It’s hard to recruit an adult into youth ministry; however, to keep them for the long haul is another story.  I would like to say that everyone that served with me in my first year is still with me today; but, that would be a lie.  In fact there is only one person that has stuck around for the last 9 years.  Fortunately, that trend has changed and the turnover is much lower today.  THE PROBLEM is that ministers were leaving because they did not feel value.  They felt like they were treated like doers and not leaders.

If you want your ministry to grow, you need to take the volunteers you have and give them the opportunities to lead.  You can’t just wait around for the perfect leaders because they may never come.  Instead you have to look at opportunities to build your ministry depth.  That’s done when you:

  • Take A Risk: Doesn’t matter if you ask them to hand in a resume or if you pick them out of a hat, when choosing a leader you are taking a risk.  To take a calculated risk it’s important for you to develop parameters and steps that will allow them to grow as a leader.  That means giving them room to fail.
  • Give Over Control:  In order for a leader to grow, they need opportunities to lead.  Give them a project, an activity or event to run.  Not only will it give them confidence as a leader but the understanding to what you feel as the youth pastor.  This will allow them to understand the work that goes into reaching the vision for your ministry.
  • Equip Them With Resources: You need to set your leaders up for success.  To make that happen you need to give your leaders resources to educate them on ministry and materials that they need to perform certain tasks.  This means understanding how and where they need to grow.
  • Step Away: You can be the biggest obstacle to your leader’s development.  While you think you are giving them control you could still be micromanaging.  Encourage your leaders to come to you with any questions and then trust that they will follow through on the invitation.  This means allowing them to fail.  It means giving them permission to run the ministry in “their” way.  By stepping away and allowing them to lead you give them the most important gift as a leader, trust.

To build your ministry depth you need to equip, motivate and empower leaders.  They will extend your reach and influence.  They’ll help you create more capacity in your schedule.  When you grow leaders you build momentum behind your movement.

How are you empowering and growing leaders?

Chris Wesley (@chrisrwesley)

I love my volunteers.  I have a great group of men and women who give so much of themselves to the students, myself, the church and God.  When I see them investing in the next generation I’m filled with joy.  Unfortunately, I haven’t had a perfect streak when it comes to recruiting and keeping volunteers.    I’ve had a few people who are full out committed at first and then never show up to a single small group.  There have been grown ups who have said inappropriate things around the students because of carelessness.  And then there are the volunteers who are consistently late and showing up unprepared.  When this happens, something needs to be done.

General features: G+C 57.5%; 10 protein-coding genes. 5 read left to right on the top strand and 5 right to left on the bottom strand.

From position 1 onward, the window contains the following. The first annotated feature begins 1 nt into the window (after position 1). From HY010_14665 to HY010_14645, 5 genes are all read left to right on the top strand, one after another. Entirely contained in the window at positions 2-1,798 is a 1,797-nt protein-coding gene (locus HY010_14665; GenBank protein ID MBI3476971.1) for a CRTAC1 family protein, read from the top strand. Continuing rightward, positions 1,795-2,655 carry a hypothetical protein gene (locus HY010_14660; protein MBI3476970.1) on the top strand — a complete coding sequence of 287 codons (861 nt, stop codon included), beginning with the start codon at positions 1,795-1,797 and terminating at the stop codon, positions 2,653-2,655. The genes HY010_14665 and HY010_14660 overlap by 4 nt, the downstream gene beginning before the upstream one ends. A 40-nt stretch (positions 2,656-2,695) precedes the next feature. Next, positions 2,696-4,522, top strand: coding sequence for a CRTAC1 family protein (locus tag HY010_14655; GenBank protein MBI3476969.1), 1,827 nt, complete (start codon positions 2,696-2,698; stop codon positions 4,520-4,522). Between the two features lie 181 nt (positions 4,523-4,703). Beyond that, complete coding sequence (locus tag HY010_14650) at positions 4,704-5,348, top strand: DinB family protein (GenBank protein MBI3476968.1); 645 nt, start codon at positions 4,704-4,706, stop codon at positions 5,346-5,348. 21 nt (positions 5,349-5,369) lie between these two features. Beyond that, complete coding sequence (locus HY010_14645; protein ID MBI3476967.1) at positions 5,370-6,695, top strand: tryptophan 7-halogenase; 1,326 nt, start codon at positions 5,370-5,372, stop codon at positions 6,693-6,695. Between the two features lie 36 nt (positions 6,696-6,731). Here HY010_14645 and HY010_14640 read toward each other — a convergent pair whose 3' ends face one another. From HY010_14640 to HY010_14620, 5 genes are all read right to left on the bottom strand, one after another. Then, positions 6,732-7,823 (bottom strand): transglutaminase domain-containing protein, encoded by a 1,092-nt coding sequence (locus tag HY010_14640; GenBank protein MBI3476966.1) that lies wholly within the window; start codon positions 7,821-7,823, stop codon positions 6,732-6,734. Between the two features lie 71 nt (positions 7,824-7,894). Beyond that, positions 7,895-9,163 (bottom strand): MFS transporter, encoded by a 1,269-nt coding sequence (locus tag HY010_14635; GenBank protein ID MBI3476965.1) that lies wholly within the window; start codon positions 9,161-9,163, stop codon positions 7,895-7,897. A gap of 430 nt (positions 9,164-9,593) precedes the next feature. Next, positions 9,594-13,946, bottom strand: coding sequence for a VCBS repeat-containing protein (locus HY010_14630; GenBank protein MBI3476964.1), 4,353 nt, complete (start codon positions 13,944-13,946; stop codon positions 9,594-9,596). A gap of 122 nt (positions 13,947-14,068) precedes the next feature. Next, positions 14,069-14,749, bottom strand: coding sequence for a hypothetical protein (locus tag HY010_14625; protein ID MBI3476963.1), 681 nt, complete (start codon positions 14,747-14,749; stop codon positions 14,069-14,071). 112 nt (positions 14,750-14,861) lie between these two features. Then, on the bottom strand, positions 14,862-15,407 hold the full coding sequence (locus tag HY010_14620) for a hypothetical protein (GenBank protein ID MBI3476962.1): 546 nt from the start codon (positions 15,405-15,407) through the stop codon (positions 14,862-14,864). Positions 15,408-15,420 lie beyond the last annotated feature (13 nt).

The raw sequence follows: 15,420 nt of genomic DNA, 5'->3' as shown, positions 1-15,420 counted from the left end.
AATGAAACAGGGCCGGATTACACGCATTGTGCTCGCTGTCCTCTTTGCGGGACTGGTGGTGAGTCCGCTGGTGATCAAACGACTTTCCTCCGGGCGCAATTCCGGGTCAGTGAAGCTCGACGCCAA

Addressing a volunteer’s commitment and expectations can be awkward and painful.  Your mind says, “Get rid of them.” Your heart says, “I need them.”   And your stomach is in knots.  So what do you do?

Before you decide whether to can or keep that volunteer, try these options:

  • Reassign Them: It’s possible a volunteer is serving in the wrong ministry.  I’ve had large group ministers who should be small group leaders.  People who were better with kids than teens.  It happens all the time, someone responds to your invitation wanting to help you out not thinking, “Is this the right ministry for me?”  Before you reassign a volunteer make sure you help them discern their transition.  Walk with them through this journey so that they feel confident it isn’t about their lack of skill it’s just misplacement.
  • Give Them A Season Off: Even your volunteers need a vacation.  Unfortunately, they might not recognize the need so they overcommit and burn themselves out.  As a youth minister one of your main responsibilities is to oversee the health of your volunteers.  If they are acting slow, or frustrated discuss with them about taking a couple of weeks or months away from the ministry.  Be sure to check in with them during their Sabbatical.
  • Follow Up With A Review:  Reviews and evaluations are done in the professional working world and the same should be done in your ministry.  Reviews help the employer and employees reevaluate the position, productivity and  address any serious issues they might see.  Set-up a review process with volunteers who are struggling and you’ll find it easier to tackle the tougher issues before it’s too late.

Addressing volunteer concerns is never easy.  You grow with these men and women who have sacrificed much of their time to be with you; therefore, it becomes personal.  If addressing a minister about anything serious be sure to partner up.  If it’s with someone of the opposite sex make sure your partner is too.  In the end if you have to let them go, you know that you’ve given them plenty of chances and options.

How do you address minister problems?

Chris Wesley (@chrisrwesley)